North American power markets have been rocked by the combination of historically cold weather, historically high demand, and forced generating unit outages.
Market prices in ERCOT have hit the market cap and prices in SPP have skyrocketed to the tens of thousands of dollars per megawatt-hour. Winter weather advisories are in effect for nearly half of the United States. With cold weather lasting through the middle of the week, it looks to be an extremely harrowing week in North American power markets. Yes Energy customers can see this all happening live in QuickSignals with real-time monitoring and alerts. In this blog, we’ll cover what’s happening in ERCOT and SPP today.
ERCOT is looking particularly impressive from a market perspective today. At 1:25 AM, CPT ERCOT issued an Energy Emergency Alert (EEA) level 3 communication after their reserves dropped below 1,000 MWs with little chance of recovering within half an hour.
EEA level 3 is the highest emergency level in ERCOT. The alert is issued when the Physical Responsive Capability (PRC) drops below 1,000 MWs and is not expected to recover in half an hour OR system frequency drops below 59.91. The frequency fell to 59.31 at 1:55 AM this morning, so in addition to the PRC dropping below 1,000 MWs, ERCOT breached the frequency limit as well.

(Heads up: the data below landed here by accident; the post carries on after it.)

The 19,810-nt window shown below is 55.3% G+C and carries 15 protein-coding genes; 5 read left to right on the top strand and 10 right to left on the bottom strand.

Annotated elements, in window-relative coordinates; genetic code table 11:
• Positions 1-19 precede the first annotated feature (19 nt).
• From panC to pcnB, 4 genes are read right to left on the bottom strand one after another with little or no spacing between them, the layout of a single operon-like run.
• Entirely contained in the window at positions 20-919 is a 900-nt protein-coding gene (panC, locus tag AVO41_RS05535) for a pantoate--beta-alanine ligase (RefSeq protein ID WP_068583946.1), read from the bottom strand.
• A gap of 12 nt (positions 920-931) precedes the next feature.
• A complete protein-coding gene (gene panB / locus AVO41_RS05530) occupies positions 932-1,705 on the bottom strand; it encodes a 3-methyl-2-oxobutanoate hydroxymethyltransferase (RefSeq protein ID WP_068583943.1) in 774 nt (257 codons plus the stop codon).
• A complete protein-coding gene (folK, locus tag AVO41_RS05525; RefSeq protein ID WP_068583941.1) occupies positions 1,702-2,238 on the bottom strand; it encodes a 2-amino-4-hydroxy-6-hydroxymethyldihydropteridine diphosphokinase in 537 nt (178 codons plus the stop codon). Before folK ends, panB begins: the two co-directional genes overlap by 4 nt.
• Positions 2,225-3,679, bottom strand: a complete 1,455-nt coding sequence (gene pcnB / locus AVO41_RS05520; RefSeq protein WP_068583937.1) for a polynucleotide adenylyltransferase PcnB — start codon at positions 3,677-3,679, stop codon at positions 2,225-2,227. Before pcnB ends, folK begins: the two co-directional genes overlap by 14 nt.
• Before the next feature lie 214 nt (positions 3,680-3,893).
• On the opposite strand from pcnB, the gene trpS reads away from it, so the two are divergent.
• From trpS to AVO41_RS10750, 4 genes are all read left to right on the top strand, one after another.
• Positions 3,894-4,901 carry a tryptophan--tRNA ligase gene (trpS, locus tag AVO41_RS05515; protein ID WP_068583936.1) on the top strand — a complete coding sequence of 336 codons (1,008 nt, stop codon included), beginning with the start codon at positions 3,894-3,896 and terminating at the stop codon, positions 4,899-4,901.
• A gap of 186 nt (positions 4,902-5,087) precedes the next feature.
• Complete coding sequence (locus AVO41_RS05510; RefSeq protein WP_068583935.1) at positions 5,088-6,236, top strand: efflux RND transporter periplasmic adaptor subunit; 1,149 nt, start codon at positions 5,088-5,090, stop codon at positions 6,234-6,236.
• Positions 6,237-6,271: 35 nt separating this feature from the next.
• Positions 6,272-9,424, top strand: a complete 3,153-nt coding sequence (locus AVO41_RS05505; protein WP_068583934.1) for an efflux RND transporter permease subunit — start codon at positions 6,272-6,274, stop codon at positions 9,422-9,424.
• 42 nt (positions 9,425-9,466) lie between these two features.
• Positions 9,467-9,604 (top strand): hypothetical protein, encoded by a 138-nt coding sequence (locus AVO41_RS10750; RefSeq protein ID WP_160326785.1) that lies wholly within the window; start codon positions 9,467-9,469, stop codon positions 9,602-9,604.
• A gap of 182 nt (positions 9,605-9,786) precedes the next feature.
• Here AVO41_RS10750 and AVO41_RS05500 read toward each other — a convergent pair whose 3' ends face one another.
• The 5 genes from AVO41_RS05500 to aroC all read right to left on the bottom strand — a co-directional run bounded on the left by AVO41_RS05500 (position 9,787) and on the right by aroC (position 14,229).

An EEA level 3 calls for rolling blackouts. Generating units of all fuel types have tripped offline due to the weather, and 30,000 MWs of generation were forced off the system. ERCOT prices have hovered around $9,000, roughly the theoretical limit. In the analysis below, you can see the relationship between price, load, and PRC across this February and February of years prior.
But wait, there’s more... here comes SPP. At 10:08 AM CST this morning SPP also declared an EEA level 3. Load in the ISO has exceeded the available generation. Following the EEA level 3 declaration SPP began utilizing reserve energy. These reserves were then exhausted and member utilities have been directed to employ rolling blackouts.
At 12:07 PM CST SPP’s Area Control Error (ACE) dropped to -1267.61. Shortly after that, SPP pricing reached $50,000/ MW*, hitting the Violation Relaxation Limits (VRL) curve for system-wide energy imbalance. SPP utilizes the typical offer curve, the scarcity demand curve, and lastly, the VRL curve. SPP runs the curves in succession, and when the ISO is unable to balance the system by employing one curve, they apply the scarcity curve and then the VRL curve. The next stop on the VRL curve is $100,000 / MW. In the analysis below, you can see the relationship between price, load, and offline capacity across this February and February of years prior.
*SPP has confirmed they will be re-pricing some of the intervals
Yes Energy has all the data you need to perform your analyses on the security and impact of these events, and the relationship between price and load. Click here for more information about how our product suite can help during events like these!
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